NCL looks bleak | The Daily Star
12:00 AM, September 26, 2011 / LAST MODIFIED: 12:00 AM, September 26, 2011

NCL looks bleak


Nur Hossain Munna (L) and Talha Jubair (R) chase Tigers batsman Shahriar Nafees (C) during training at the Academy ground yesterday.Photo: STAR

The country's lone first-class cricket tournament, the National Cricket League (NCL), has already run into trouble. It is now unlikely for the competition to begin on the originally scheduled date of October 10 as the Bangladesh Cricket Board (BCB) is not finding enough players to fill up the eight teams.
The erstwhile six-team NCL has been expanded to eight teams with the addition of Rangpur and Dhaka Metropolis. Now with the Tigers playing against West Indies next month, Bangladesh A scheduled to fly off to the West Indies at the end of October and the GP-BCB National Cricket Academy also set to tour India, there is a dearth of cricketers good enough to play first-class cricket.
According to BCB's tournament committee secretary Hafizur Rahman Joarder, just one division has enough players while the rest would find it difficult to field even a playing eleven.
"Only Rajshahi can field a good team but not teams like Khulna. They have players in the national setup and some are also injured," he said last night after their meeting was cancelled due to tournament committee chairman Gazi Ashraf Hossain's illness.
Lack of competitiveness is the main deterrent for the tournament committee and they are not ready to host an NCL without some of these top players. They fear that matches could be over in two days, drawing ire from all concerned.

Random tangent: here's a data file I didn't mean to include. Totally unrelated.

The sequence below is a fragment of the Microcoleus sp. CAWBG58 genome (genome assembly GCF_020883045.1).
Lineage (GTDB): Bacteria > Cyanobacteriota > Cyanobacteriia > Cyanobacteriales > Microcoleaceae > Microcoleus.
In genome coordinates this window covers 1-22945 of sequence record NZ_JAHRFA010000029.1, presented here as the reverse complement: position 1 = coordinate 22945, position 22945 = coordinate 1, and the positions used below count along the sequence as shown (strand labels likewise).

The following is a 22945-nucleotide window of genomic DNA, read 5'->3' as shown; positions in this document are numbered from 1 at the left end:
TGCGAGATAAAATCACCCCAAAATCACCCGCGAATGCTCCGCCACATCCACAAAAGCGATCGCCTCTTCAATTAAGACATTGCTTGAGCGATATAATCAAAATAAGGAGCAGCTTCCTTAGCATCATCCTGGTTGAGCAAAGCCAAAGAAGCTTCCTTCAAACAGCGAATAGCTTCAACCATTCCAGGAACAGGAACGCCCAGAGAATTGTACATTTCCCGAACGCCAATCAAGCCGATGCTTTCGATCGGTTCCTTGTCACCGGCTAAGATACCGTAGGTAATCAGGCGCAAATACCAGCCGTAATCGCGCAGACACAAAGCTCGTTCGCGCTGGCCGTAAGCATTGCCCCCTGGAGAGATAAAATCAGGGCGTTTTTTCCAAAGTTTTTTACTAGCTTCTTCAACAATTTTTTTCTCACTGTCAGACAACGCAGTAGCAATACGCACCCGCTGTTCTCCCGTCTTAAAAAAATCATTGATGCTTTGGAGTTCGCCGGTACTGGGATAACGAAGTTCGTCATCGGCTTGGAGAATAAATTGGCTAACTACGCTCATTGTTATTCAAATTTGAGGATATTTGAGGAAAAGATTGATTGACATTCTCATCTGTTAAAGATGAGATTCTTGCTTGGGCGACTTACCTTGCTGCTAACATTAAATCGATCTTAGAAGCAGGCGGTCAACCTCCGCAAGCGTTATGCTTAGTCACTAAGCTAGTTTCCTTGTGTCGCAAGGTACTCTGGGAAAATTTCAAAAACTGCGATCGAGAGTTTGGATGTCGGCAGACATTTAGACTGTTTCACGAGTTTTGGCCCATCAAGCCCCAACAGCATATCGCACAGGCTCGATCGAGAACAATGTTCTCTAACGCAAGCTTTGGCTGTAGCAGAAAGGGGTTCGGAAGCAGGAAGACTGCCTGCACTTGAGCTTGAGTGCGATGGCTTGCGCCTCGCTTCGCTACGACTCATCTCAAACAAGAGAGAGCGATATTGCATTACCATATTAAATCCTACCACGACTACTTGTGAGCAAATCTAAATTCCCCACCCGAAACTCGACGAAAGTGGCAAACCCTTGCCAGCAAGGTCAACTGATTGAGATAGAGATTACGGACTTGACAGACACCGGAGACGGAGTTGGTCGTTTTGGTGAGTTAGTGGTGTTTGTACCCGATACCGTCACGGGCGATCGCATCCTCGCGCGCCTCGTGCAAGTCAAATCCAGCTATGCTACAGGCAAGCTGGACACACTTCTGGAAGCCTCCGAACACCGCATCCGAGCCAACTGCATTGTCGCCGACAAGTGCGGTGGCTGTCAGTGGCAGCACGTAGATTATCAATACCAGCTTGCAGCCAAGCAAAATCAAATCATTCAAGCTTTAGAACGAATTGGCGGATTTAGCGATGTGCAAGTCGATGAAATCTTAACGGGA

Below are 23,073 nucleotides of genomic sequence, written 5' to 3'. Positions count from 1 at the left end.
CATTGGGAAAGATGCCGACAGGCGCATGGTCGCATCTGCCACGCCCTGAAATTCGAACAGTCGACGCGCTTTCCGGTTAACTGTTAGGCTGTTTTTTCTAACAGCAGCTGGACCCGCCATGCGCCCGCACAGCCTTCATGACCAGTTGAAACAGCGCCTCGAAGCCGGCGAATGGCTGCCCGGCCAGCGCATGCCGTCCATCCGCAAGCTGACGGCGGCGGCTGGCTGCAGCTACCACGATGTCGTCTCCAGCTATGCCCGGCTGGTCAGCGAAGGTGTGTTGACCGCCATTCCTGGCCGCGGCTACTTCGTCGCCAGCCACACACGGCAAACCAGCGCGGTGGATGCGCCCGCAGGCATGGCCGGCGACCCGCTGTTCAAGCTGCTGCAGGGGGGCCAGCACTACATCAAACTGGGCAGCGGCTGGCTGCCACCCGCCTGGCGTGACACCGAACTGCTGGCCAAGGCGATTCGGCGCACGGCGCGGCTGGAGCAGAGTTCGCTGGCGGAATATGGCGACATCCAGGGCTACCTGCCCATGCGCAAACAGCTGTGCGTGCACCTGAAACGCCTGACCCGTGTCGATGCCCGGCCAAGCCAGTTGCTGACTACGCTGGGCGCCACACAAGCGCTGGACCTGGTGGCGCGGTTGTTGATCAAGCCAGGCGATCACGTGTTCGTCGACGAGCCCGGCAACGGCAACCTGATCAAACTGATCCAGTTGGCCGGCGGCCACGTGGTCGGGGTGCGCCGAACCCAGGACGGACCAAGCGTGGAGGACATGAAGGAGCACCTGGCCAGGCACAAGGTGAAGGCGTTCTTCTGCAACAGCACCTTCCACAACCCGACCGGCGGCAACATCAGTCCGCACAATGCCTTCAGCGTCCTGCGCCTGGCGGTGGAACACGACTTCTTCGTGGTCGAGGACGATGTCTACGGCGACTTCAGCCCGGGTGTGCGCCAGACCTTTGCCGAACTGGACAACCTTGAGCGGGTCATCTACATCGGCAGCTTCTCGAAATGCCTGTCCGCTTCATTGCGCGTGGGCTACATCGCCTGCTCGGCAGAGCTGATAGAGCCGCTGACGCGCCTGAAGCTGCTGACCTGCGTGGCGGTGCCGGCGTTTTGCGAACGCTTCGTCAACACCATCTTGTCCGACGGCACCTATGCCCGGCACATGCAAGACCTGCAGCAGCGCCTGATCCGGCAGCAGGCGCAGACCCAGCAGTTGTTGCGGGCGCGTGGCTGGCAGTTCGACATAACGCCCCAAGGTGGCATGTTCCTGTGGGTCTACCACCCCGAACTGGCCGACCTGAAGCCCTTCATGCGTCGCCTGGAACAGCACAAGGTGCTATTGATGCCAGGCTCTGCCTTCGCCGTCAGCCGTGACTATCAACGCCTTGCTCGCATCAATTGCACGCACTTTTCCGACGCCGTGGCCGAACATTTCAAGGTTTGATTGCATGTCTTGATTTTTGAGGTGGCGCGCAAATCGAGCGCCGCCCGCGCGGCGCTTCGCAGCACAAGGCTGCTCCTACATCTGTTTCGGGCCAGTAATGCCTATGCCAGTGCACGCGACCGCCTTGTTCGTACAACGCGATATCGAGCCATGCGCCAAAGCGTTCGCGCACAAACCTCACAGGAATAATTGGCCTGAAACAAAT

Some however have doubted whether it is so difficult to find 120-150 cricketers good enough for first-class cricket. Since the inception of the competition, the organisers have always tried to make the incumbent top players play first-class cricket but in the last few seasons, hardly any of the national players have taken part in the competition.
Though it creates space for lesser known talents to come up through the ranks, the poor infrastructural facilities across the country stop such players from making a mark. Only Dhaka, Rajshahi and part of the northern belt have active cricket academies with Rajshahi as the biggest beneficiary. But divisions like Sylhet, Khulna, Barisal and Chittagong have very little to work with.
The addition of Dhaka Metropolis as the eighth team is also curious as there are very few quality cricketers who are residents of the capital city. Though Dhaka is the centre of cricketing activities, the leagues (First Division and Premier) teams hardly have a player who lives in Dhaka in their line-ups.
A more reformed approach with development in the regional centres could solve this problem that creeps up every year but BCB has hardly ever addressed it in the proper way.
Meanwhile, the NCL's format is also different this year with eights teams playing in a single-league format. Later in December, the top four will play in the Super League with the best two set to play a five-day final in April next year. The four teams who don't make it to the second phase could also play three-day games against each other.
Grounds in Rajshahi, Bogra, BKSP, Sylhet and Jessore have been earmarked as the NCL venues.

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